Colombia Negotiates a Difficult Peace and Works to Remember the Victims of Violent Years Past

Colombian soy yo  Colombian united in demonstration march against FARC xmascarol

Image of the 2006 Colombia soy yo [I am Colombia] march in Medellín. Flickr photo by xmascarol under Creative Commons license.

Since 2012, in an effort to negotiate a peaceful end to a decades-long violent conflict, the Government of Colombia and the Revolutionary Armed Forces of Colombia (FARC) have been taking part in a series of bilateral talks, most recently hosted by the Cuban city of Havana. And not surprisingly, there are those who support the process and those who are less enthusiastic. The talks have faced serious stumbling blocks, including a resumption of attacks on members of the military, but for the first time Colombians have begun to ask themselves important questions about what lies ahead for the country in a post-conflict era.

One concrete example of how people have begun to put the violence in context are initiatives by both the government and local communities to preserve collective memory: to remember those who are missing, to restore the names and the dignity of those who have died, and to promote the message that the horror should never be repeated. Although there are many programs, Global Voices is focussing today on four in particular.

1. National Centre for Historical Memory (CNMH)On its official website, the CNMH, which is a government initiative, is defined as:

Establecimiento público del orden nacional, adscrito al DEPARTAMENTO PARA LA PROSPERIDAD SOCIAL (DPS), que tendrá como objeto reunir y recuperar todo el material documental, testimonios orales y por cualquier otro medio relativos a las violaciones de que trata el artículo 147 de la Ley de Víctimas y restitución de Tierras. La información recogida será puesta a disposición de los interesados, de los investigadores y de los ciudadanos en general, mediante actividades museísticas, pedagógicas y cuantas sean necesarias para proporcionar y enriquecer el conocimiento de la historia política y social de Colombia.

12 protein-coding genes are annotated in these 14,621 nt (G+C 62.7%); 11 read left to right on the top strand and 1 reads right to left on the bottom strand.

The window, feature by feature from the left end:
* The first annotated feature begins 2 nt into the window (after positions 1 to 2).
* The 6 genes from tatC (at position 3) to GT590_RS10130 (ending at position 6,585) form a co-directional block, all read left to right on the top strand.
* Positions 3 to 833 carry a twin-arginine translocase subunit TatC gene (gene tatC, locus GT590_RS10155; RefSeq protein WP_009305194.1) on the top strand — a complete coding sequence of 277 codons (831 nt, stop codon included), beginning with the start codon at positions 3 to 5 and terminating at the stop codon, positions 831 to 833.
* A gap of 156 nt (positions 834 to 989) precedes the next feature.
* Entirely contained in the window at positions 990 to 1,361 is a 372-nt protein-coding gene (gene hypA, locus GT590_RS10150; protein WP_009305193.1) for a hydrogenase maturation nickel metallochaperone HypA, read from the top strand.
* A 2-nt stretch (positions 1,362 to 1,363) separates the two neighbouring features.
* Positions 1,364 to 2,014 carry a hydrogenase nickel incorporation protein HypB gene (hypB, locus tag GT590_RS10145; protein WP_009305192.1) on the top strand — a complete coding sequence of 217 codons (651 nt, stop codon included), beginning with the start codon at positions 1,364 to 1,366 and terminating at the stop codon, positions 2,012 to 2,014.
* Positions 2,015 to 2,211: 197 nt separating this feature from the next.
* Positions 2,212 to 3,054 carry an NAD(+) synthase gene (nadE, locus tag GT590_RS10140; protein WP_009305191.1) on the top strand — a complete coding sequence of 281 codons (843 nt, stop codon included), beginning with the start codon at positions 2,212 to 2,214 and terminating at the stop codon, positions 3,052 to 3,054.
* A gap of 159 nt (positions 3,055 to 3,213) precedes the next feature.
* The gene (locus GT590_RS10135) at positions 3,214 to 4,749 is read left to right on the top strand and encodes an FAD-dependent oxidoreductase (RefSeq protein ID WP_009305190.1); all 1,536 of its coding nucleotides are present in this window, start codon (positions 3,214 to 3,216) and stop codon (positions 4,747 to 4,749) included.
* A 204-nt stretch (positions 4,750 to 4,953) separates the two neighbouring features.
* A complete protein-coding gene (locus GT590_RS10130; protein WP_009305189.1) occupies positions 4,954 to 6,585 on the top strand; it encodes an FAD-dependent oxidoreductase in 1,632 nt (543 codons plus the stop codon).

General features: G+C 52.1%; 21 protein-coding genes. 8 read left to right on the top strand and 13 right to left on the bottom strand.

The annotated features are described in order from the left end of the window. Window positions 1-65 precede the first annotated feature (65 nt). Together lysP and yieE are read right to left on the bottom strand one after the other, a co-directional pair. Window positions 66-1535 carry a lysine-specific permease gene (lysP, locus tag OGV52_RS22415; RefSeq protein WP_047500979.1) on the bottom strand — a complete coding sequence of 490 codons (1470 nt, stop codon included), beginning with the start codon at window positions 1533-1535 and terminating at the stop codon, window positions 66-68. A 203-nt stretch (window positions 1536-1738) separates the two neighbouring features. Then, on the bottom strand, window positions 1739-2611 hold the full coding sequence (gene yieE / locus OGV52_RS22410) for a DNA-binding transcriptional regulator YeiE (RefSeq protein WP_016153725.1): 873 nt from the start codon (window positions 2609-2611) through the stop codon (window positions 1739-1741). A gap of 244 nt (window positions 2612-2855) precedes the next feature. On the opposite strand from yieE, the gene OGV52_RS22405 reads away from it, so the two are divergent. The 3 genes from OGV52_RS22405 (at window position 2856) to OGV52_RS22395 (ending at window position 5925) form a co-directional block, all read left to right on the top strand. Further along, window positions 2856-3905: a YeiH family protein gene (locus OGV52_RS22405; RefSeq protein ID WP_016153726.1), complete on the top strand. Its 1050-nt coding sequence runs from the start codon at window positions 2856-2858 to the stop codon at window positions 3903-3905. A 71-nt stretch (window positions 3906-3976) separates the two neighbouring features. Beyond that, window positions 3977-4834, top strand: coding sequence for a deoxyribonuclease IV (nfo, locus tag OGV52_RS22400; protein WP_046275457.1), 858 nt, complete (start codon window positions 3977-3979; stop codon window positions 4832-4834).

A national public institution, affiliated with the DEPARTMENT FOR SOCIAL PROSPERITY (DPS), the objective of which is to recover and collect all the documentary material, oral testimony, and any other information about violations according to Article 147 of Colombia's Victims and Land Restitution Act. The compiled information will be available to interested parties, investigators, and the general public through museum and educational activities as well as other means by which awareness of Colombia's political and social history can be enriched and disseminated.

The centre also underscores the importance of using Twitter to preserve collective memory, creating a special account with the following mandate:

Investigamos, con autonomía y énfasis en la voz de las víctimas, la evolución del conflicto armado en Colombia para que no haya olvido ni repetición.

We are investigating, independently and with particular attention to the victims’ voices, how the armed conflict in Colombia evolved so it will never again be repeated.

2. “Remembering is a pleasure.” That is the name of an initiative led by the community of Valle del Guamuez in the southwestern Department of Putumayo. It is word play on the name of the local rural police station, Inspección de El Placer, which was the focal point of kidnapping and repression beginning in the late 1990s. This initiative's goal is to “showcase the region's rich cultural heritage“ and bring attention to peaceful alternatives in an area once beset by violence.

Centro Social Comuntario Remanso de paz, Pueblo Bello, Antioquia.

Haven of Peace Community Centre, Pueblo Bello, Antioquia. The building was designed in collaboration with the local community. Photo used with permission.